Curt and I have become invisible to our kids - at least when we are out in public.
Yep, they are at that age when it is just not cool to talk to mom and dad. They can walk directly past us without giving us as as much as a glance.
I remember when our kids were babies and how I would hold them so close and talk to them - and then one day, they realized I was there and laughed at me. (Grown up, they would say it truly was a laugh at seeing such a silly lady for the first time.) I loved those first giggles because at the time I didn't really think they were laughing AT me.
And how they clung to us when we went out in public. They never wanted us out of their sight - nor us them - for fear of losing each other. (It happened a couple times with two different kids and that was two of the most frightening times we have experienced as parents.)
When they entered school, they gradually gained their independence, and that's good - except it sometime made me feel like I was not needed as much anymore.
Now at middle school- and high school-age, they believe they have way too much independence.
I sometimes take away some of that independence by making myself noticed - if they like it or not. For example, the other day, I had to run home and pick Austin up from school as his taxi driver (Jordan) had basketball practice and his larger taxi driver (dad - clarifying the taxi is larger not the driver) was unable to pick him up.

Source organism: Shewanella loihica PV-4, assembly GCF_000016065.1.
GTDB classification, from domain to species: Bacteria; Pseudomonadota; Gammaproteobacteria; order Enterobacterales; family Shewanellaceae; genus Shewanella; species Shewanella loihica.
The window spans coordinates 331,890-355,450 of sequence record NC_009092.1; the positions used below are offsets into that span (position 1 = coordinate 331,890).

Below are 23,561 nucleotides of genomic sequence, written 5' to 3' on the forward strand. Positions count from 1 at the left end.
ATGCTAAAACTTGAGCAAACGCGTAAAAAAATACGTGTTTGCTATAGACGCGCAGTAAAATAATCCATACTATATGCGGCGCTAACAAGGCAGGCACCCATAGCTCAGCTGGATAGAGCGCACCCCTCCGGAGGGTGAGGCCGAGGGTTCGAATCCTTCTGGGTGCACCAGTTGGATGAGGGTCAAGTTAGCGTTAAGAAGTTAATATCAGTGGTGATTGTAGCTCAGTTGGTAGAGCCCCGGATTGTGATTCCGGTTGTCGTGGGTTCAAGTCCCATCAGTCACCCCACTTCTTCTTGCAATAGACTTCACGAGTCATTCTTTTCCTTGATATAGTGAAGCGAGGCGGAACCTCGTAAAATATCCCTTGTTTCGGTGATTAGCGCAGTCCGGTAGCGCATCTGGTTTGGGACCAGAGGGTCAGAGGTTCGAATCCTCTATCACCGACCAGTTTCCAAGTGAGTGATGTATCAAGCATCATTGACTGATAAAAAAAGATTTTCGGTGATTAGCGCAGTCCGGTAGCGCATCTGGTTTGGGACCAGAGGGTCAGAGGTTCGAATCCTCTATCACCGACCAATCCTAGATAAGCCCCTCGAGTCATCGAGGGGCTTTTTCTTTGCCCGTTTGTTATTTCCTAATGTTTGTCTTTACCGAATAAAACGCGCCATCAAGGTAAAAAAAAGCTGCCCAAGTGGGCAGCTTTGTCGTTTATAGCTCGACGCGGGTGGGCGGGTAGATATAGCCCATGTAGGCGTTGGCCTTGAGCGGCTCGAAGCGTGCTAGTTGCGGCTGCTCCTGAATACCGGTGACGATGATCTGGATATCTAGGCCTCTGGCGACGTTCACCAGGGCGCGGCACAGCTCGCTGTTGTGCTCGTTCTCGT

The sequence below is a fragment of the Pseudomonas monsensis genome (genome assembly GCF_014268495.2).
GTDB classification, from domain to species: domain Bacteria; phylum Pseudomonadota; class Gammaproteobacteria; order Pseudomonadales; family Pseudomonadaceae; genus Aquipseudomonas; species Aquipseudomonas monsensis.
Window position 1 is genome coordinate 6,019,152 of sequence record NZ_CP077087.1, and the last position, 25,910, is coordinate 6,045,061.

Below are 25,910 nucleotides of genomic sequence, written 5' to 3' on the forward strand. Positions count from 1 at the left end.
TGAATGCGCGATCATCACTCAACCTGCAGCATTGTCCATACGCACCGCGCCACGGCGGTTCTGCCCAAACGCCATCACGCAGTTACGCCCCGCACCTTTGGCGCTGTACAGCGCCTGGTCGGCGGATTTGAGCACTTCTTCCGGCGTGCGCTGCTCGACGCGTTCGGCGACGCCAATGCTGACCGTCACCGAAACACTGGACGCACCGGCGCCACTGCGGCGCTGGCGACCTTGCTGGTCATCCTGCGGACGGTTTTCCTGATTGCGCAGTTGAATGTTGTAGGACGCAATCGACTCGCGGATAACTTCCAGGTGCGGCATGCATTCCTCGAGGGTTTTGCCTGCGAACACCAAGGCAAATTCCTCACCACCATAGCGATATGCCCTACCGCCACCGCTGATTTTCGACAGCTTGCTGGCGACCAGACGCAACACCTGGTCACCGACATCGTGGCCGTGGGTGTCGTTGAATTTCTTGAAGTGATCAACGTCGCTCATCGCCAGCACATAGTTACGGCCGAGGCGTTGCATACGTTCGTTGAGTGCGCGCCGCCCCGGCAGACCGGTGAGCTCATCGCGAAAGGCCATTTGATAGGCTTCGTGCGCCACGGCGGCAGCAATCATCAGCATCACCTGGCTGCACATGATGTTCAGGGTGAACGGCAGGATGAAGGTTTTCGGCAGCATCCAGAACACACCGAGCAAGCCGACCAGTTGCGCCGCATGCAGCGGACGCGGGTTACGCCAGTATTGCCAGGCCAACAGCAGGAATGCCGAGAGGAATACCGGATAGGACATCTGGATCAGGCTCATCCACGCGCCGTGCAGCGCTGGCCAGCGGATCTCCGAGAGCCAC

Jordan walked right past my van with a a couple of friends. I hadn't seen him for several hours so I though he must be missing me just a minute amount. I watched him walk a ways from me and then I rolled down the window and started yelling his name. Oh my gosh! Did I HAVE to do that? He did come over to the van but only for a brief couple of words and was off again. I knew he was embarrassed but it served him right for ignoring me!
Do parents turn into ogres when their children are teenagers? I don't think so, but if we do, well, I think ogres are totally overrated. The ogre in the Shrek movies is cool - I haven't gone so far as to pick my ear wax out (like in the movie) in front of my kids and their friends - but that's on my list, I'm warning them, if they continue to pass right by me too many more times without a hello! Ogres deserve a "hello" every so often.
So it is no surprise that the daily hugs (and somedays many of them) have also disappeared until I make them feel guilty and then I get an occasional hug. I know they love me, they know I love them.
I was discussing this with Julie Langner and Laurie Huss at the Alta Library not long ago. Julie said her youngest, in kindergarten, has since the beginning of the year gone from not wanting her to leave him to now not wanting her around in school. She seemed just as disappointed as I.
But Laurie, with two college students, assured us we don't need to worry. It seems when they reach the adult phase and leave home, that they somehow seem to revert back to enjoying those hugs again when they come home for visits.
So, I'll bite my tongue and wait.
* Reach the columnist at lglawe @stormlakepilottribune.com.